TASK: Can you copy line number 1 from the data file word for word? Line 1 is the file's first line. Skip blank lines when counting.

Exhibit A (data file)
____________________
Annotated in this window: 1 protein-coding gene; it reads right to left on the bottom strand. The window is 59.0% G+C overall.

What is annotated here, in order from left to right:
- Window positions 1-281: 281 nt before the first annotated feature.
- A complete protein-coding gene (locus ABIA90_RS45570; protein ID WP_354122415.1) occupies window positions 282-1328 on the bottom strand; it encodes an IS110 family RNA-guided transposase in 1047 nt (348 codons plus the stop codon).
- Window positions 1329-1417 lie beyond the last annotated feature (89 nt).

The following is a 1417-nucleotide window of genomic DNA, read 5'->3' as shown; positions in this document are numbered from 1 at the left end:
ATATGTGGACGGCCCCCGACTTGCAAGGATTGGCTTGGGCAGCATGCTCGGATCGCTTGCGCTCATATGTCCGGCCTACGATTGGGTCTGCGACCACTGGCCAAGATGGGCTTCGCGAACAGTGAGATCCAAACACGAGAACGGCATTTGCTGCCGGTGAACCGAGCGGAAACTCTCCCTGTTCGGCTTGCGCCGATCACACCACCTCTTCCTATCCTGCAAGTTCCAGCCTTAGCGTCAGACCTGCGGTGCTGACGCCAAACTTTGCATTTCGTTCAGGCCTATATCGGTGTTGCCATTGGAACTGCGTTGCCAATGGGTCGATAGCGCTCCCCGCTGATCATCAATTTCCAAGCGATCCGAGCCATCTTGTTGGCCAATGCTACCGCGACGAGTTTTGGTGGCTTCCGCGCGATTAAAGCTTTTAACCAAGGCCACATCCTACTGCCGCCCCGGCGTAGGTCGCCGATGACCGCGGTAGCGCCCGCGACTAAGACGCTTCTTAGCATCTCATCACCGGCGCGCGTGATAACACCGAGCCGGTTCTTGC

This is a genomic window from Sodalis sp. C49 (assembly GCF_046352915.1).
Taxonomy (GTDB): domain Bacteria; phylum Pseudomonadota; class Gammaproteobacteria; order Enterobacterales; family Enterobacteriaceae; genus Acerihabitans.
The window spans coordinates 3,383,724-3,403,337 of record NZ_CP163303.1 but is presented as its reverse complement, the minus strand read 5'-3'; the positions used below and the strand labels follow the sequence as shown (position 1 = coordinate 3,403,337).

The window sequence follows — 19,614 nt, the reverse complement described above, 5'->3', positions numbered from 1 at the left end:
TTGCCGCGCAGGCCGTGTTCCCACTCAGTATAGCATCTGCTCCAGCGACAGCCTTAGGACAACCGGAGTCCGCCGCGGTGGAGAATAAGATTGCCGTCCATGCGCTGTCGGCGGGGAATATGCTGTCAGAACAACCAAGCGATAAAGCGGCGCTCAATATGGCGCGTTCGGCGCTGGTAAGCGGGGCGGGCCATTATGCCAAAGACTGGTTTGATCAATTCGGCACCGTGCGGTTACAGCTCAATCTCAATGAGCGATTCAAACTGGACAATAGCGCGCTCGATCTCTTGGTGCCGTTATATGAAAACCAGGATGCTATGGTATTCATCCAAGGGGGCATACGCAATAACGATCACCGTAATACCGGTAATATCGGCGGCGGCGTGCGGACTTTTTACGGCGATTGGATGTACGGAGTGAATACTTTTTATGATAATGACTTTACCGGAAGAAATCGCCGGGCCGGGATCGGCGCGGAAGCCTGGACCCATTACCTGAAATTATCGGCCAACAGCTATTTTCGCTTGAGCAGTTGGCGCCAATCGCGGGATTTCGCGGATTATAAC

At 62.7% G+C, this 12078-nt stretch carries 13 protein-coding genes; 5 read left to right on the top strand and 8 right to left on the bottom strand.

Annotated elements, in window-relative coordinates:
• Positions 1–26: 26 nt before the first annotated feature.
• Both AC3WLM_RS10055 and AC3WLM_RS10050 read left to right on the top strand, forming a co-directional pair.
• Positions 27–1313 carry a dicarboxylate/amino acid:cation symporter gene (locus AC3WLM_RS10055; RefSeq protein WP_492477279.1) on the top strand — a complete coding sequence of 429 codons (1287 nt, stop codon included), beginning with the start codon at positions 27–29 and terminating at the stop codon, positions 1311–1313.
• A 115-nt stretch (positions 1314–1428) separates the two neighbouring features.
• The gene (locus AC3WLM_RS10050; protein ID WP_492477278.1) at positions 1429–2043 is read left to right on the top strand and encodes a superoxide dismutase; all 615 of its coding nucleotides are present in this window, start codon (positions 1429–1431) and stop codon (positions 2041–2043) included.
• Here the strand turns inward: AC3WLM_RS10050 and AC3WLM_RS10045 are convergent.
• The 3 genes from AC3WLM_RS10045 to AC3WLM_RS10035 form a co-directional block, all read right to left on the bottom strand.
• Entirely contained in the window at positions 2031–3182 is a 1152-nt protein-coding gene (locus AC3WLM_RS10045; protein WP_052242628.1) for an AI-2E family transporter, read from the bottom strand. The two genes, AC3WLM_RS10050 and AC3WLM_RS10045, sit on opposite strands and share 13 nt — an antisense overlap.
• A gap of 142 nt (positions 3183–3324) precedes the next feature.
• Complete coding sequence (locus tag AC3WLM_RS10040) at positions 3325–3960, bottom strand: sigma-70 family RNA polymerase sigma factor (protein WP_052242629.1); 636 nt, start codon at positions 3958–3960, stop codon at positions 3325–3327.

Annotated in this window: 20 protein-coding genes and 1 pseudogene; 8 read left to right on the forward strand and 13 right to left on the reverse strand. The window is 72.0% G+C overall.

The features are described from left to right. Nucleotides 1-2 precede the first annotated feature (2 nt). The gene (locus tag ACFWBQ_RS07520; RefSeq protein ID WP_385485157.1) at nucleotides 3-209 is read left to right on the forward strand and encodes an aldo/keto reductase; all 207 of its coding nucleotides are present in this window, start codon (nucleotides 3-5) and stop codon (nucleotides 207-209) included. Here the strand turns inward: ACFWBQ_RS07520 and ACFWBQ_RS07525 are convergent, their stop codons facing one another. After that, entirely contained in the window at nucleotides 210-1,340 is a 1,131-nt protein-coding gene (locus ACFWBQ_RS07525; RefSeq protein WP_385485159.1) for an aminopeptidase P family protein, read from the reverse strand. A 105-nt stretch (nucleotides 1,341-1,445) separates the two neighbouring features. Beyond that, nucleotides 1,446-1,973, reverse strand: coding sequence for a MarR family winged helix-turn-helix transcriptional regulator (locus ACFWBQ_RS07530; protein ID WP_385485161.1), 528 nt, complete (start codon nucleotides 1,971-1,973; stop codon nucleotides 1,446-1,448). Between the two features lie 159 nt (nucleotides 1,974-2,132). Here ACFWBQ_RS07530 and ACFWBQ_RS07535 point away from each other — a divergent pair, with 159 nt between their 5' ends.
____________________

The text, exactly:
Annotated in this window: 1 protein-coding gene; it reads right to left on the bottom strand. The window is 59.0% G+C overall.